Congressman Jim Clyburn says Democrats will trim social spending bill "carefully"
House Majority Whip Jim Clyburn says Democrats are modifying the Build Back Better Act, Democrats' massive social spending bill with care, as they try to forge a compromise acceptable to both moderates and progressives in the party.
"We'll trim it down very very carefully — and with a whole lot of trepidation," the South Carolina Democrat said Thursday on CBSN.
While a $3.5 trillion version of the bill has passed the House, the two factions in the Democratic Party have been negotiating about what will remain in the bill. Since it will only have the support of Democrats in the Senate, the measure must win the support of all 50 Democrats in order to pass, and two Senate moderates want to see the price come down before they'll back it.
The White House and liberals haven't said what they'd be willing to give up, although House Speaker Nancy Pelosi has said it's possible the duration of some programs in the bill could be cut.
Some Democrats, most notably Senator Bernie Sanders, wanted the package to be $6 trillion, he noted. The Biden administration had pushed $3.5 trillion.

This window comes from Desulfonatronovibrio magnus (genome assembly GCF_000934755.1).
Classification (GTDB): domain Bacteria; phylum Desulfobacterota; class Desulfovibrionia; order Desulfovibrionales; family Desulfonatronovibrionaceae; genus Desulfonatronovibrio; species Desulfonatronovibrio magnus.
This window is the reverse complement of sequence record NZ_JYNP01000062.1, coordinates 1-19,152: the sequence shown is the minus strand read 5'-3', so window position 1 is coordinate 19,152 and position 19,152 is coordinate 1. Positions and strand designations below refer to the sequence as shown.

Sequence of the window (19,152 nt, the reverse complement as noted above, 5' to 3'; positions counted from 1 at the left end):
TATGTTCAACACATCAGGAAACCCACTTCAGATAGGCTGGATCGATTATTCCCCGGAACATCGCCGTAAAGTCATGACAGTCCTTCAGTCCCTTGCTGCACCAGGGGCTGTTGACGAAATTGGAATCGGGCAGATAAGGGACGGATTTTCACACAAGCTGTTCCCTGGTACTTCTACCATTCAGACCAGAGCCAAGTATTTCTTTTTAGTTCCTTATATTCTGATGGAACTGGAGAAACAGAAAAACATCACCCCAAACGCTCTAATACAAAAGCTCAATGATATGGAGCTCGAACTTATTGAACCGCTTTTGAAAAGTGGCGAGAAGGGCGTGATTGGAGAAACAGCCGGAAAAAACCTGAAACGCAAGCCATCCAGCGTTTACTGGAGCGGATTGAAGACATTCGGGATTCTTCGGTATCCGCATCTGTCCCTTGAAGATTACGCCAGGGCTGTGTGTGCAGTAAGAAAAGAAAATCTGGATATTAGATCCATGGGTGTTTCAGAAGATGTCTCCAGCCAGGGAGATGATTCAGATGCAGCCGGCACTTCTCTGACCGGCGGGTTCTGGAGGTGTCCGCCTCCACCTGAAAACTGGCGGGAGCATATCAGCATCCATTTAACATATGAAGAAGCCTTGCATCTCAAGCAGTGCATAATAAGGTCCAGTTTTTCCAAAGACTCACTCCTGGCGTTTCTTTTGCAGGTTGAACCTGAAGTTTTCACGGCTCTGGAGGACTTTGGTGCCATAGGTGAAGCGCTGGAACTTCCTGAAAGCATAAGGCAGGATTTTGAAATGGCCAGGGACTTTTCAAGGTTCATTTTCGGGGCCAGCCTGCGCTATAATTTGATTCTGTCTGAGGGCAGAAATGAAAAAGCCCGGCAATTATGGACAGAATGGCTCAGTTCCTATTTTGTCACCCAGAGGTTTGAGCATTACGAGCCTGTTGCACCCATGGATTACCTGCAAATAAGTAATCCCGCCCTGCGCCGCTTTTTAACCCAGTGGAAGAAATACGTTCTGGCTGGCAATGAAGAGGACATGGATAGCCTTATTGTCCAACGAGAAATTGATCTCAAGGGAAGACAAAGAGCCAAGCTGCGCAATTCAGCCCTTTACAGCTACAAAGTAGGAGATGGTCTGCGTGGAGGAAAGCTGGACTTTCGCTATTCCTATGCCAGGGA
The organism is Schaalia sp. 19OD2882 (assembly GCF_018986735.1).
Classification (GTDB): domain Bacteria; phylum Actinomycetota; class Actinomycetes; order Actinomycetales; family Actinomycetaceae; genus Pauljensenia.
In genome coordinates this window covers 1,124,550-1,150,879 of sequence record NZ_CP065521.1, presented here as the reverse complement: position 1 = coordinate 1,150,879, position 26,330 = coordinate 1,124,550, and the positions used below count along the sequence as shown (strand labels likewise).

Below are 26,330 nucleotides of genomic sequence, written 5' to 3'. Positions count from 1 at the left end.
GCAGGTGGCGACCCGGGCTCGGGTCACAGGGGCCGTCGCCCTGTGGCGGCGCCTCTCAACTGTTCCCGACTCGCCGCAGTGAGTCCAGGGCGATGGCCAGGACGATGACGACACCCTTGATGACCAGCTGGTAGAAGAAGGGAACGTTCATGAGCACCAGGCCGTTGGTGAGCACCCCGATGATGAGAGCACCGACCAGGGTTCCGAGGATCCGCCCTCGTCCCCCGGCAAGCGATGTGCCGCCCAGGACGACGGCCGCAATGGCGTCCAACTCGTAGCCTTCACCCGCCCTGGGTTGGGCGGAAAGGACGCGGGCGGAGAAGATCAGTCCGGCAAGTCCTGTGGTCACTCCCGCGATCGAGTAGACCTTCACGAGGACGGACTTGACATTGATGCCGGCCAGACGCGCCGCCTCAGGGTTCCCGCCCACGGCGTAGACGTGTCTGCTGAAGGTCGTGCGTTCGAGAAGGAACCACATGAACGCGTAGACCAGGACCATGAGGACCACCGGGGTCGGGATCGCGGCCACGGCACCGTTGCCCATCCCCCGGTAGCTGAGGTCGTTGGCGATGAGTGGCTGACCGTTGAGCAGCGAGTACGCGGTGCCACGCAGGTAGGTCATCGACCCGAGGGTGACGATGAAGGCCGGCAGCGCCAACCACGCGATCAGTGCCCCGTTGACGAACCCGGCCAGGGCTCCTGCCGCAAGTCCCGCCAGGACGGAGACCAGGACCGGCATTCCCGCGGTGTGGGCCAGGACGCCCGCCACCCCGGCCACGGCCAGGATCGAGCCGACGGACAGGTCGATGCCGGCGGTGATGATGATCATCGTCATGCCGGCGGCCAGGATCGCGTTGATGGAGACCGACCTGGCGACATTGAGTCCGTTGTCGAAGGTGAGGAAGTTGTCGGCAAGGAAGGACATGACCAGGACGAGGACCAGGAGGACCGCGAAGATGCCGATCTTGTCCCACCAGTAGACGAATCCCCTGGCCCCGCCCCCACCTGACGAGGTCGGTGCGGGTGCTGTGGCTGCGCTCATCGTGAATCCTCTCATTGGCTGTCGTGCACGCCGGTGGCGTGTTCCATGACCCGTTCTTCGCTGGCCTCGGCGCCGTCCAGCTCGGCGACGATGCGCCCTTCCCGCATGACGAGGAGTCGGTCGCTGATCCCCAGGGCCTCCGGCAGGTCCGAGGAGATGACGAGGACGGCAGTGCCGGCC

"Now, we are trying to get down to $2 trillion," Clyburn said. "So what we're trying to do is find common ground, and we need to be very careful in doing that because we have a very diverse caucus. Our caucus, compared to the other side, is really a reflection of the country. And this country's a pretty divided country."
Mr. Biden has been criticized by some who say he isn't doing enough to force his agenda through Congress. But Clyburn said he thinks the president is "doing a good job of doing what is necessary to get where we need to be."
The other key piece of legislation up in the air is the $1.2 trillion infrastructure bill that passed with bipartisan support in the Senate. Progressives successfully stopped that bill from coming to the House floor by pledging enough votes to tank it if the Senate didn't pass the much larger social safety net bill first.
Asked about the timeline for passage of the infrastructure bill, Clyburn responded, "Well, as long as it takes, and I mean that."
The Democratic whip said key elements of that bill, like funding for high speed broadband internet, fall short of what's needed in many states. Clyburn said he's trying to keep the focus on ensuring states receive enough money for provisions like clean drinking water and high speed broadband internet.
Congress recently passed a short-term extension of the debt limit, but it will have to address that and long-term government funding before early December, when they'll have to face the threats of a partial government shutdown and U.S. default again.
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